Breaking Down the Mortgage Mega-Formula

Additional update to formula:

MBS Math Formula. Servicing, CPR, Payment Delay, Default Rate & Loss Severity

http://pistulka.com/Other/?p=2384

This post will probably not interest the average reader, but I have been so fascinated by this 40 some year old formula that I stuck away and have recently rediscovered. The formula fits in one Excel cell, calculates the present value (price) of a fixed rate pool of mortgages at a rate that differs from the interest rate (WAC). That by itself would be cool, but this formula handles servicing, CPR, and days delayed in payments also.

The breakdown takes place on six sheets:

1. Inputs Plus Original Formula: This sheet is the only sheet that will accept the mortgage pool information needed to calculate the formula. It also shows the original formula and the price derived from the input cells, which are yellow. A linked picture of the input data is placed on all five of the other sheets.

Breakdown1

Breakdown22. Step #1 Reduce Formula: As the name of the sheet implies, I have reduce the length of the formula by approximately 50%. I did this by renaming the input names that have to be converted to a monthly basis. A picture of these new names for monthly data are placed on each of the other sheets.

Breakdown3

Breakdown4

Step #2 Start at the Beginning: This sheet starts with the above formula, with the CPR, Servicing, and Days Delayed, stripped out. The results are two simple ways to explain calculating the price of a pool of mortgages, as long as there are no prepays, no servicing, and no payment delays.

 Breakdown5OR

Breakdown6

Step #3 Add CPR (SMM): The reason I used SMM for the name of the monthly CPR is that this is the commonly used name, standing for (Single Monthly Mortality). I want to point out that the addition of SMM is the most complicated part of the formula. After breaking down the formula into steps that are similar to the simple formula, I found that the two most complicated parts of this new formula were actually derivatives of graduated annuity formulas. If you have not read my post on Graduated Annuities, you can follow this link.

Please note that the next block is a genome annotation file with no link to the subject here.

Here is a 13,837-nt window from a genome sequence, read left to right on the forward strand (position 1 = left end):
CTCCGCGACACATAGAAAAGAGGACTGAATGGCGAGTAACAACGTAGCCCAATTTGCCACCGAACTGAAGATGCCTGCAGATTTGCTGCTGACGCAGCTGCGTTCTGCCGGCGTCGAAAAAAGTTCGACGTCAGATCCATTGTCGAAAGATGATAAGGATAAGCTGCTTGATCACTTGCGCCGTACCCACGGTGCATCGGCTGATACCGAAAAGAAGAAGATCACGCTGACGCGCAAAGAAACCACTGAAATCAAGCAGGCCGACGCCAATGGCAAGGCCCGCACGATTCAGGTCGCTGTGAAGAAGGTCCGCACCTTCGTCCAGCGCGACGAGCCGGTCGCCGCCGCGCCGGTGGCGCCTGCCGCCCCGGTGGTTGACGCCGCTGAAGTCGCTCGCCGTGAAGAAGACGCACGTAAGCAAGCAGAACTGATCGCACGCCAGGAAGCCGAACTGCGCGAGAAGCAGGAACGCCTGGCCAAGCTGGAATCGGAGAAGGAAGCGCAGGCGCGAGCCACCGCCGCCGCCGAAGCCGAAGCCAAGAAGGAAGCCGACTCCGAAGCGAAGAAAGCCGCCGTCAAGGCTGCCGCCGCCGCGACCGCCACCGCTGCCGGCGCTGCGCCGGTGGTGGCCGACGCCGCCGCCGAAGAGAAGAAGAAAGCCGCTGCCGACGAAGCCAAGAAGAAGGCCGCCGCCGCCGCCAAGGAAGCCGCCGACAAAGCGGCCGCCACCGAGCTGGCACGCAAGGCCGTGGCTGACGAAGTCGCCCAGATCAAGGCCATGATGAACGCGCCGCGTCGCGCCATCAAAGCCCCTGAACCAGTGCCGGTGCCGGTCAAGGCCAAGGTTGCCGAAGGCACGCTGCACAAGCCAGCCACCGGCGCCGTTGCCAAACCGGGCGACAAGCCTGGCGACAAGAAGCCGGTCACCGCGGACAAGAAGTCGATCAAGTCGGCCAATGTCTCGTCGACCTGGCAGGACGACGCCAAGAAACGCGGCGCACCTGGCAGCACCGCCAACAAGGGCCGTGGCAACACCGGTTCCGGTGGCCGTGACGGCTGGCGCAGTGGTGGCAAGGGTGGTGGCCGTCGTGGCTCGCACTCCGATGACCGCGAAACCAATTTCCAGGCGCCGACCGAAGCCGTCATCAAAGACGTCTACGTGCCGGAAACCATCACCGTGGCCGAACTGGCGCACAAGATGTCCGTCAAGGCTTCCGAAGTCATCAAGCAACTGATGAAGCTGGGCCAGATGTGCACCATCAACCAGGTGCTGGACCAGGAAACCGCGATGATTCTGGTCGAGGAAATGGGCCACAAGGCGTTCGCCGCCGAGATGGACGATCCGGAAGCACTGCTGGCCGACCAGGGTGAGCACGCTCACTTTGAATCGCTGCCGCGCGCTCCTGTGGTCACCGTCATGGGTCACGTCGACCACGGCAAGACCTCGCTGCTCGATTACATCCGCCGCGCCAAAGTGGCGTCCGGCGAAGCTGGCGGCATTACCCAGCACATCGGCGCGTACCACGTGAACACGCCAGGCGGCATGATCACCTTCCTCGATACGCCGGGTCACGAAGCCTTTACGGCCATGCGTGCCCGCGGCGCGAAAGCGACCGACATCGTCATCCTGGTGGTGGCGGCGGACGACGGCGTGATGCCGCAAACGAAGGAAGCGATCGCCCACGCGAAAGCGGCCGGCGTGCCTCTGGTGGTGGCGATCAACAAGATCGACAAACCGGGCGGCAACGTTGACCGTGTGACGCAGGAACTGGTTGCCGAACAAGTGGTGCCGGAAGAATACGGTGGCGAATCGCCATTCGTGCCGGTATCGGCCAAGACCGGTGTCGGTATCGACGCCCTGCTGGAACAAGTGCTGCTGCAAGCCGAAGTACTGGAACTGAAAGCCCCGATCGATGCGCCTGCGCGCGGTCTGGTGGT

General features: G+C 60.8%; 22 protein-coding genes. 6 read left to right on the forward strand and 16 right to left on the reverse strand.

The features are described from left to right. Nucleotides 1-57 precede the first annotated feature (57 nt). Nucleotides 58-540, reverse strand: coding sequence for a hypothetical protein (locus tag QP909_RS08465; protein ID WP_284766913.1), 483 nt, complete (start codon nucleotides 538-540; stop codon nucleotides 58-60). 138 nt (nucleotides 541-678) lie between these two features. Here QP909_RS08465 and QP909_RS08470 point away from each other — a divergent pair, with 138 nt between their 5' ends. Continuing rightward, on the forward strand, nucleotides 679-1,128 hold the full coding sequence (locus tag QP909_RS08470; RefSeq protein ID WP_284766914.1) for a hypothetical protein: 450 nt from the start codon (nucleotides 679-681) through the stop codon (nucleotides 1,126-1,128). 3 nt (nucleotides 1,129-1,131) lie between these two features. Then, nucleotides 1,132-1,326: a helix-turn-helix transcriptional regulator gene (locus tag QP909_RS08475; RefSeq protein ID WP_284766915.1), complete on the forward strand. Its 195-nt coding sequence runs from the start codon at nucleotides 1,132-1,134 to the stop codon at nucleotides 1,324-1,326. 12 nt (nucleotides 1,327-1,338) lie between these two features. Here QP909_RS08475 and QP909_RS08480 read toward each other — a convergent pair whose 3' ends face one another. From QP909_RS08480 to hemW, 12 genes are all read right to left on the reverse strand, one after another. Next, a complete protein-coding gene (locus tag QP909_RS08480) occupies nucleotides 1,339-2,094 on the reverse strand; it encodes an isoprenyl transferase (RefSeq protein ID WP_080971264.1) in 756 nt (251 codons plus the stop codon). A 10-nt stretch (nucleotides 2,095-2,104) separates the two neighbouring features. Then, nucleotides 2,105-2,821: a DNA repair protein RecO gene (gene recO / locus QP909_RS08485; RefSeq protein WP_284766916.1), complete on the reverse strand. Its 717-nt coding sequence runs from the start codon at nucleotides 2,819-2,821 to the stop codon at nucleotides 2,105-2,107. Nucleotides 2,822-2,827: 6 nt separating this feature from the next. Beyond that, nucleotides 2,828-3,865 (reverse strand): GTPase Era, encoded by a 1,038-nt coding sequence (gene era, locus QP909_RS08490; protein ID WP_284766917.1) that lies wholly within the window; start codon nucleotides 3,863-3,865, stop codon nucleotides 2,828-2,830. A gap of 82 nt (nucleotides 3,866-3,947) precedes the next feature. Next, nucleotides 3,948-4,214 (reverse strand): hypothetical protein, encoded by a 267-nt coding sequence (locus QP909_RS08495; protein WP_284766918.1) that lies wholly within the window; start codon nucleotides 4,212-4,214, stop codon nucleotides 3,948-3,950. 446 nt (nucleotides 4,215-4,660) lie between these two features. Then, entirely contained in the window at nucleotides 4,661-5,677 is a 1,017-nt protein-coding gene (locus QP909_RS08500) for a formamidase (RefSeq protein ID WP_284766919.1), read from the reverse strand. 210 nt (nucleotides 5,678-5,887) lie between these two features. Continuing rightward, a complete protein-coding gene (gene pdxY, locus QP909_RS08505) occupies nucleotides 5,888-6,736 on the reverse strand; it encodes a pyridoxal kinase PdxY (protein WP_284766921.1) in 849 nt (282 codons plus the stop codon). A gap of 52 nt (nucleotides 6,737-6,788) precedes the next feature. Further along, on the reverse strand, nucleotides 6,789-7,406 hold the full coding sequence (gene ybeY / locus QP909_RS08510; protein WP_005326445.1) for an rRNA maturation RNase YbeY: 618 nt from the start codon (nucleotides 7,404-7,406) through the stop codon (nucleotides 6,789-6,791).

=(1-((1-SMM)/(1+Y))^P)/(Y+SMM)

The above part of the formula is equal to the net rate of a graduated annuity: Net Rate = (1+Y)/(1-SMM)-1. Then using the net rate we calculate the present value of an ordinary annuity and dividing the present value by 1-SMM. =PV(Net_Rate,p,-1,0,0)/(1-SMM).

=(1-(((1-SMM)*(1+IR)/(1+Y))^P))/(Y+SMM+SMM*IR-IR)

The other complicated formula, above, also was a derivative of the graduated annuity formulas, but not as straightforward. Normally graduated annuities use an interest rate and a grow rate. In this case, I had three rates to consider, the interest rate (WAC), the Yield, and the CPR. After playing with the formulas I found the ones that worked. =((1+Y)/(1-SMM)/(1+IR)-1) for the net rate and =PV(Net_Rate,p,-1,0,0) for the present value, divided by (1-SMM)/(1+IR).

The use of graduated annuities makes since, when you consider that an amortizing loan with a CPR, is an annuity that grows at a negative rate.

Below is the diagram of adding SMM:

Breakdown8

Step #4 Add Servicing: Servicing only shows up in two places in the formula. The diagram below shows the places servicing was added in red:7

Breakdown7Step # 5 Add Days Delayed: This was the last step and the easiest. The formula is at the end of the mega-formula and takes the present value (price) of all the cash flows that preceded it, which were all even months, and calculates the present value of the partial month, but without compounding.

Breakdown9

Download “Breakdown

 

Leave a Reply

Your email address will not be published. Required fields are marked *

*
*

WordPress spam blocked by CleanTalk.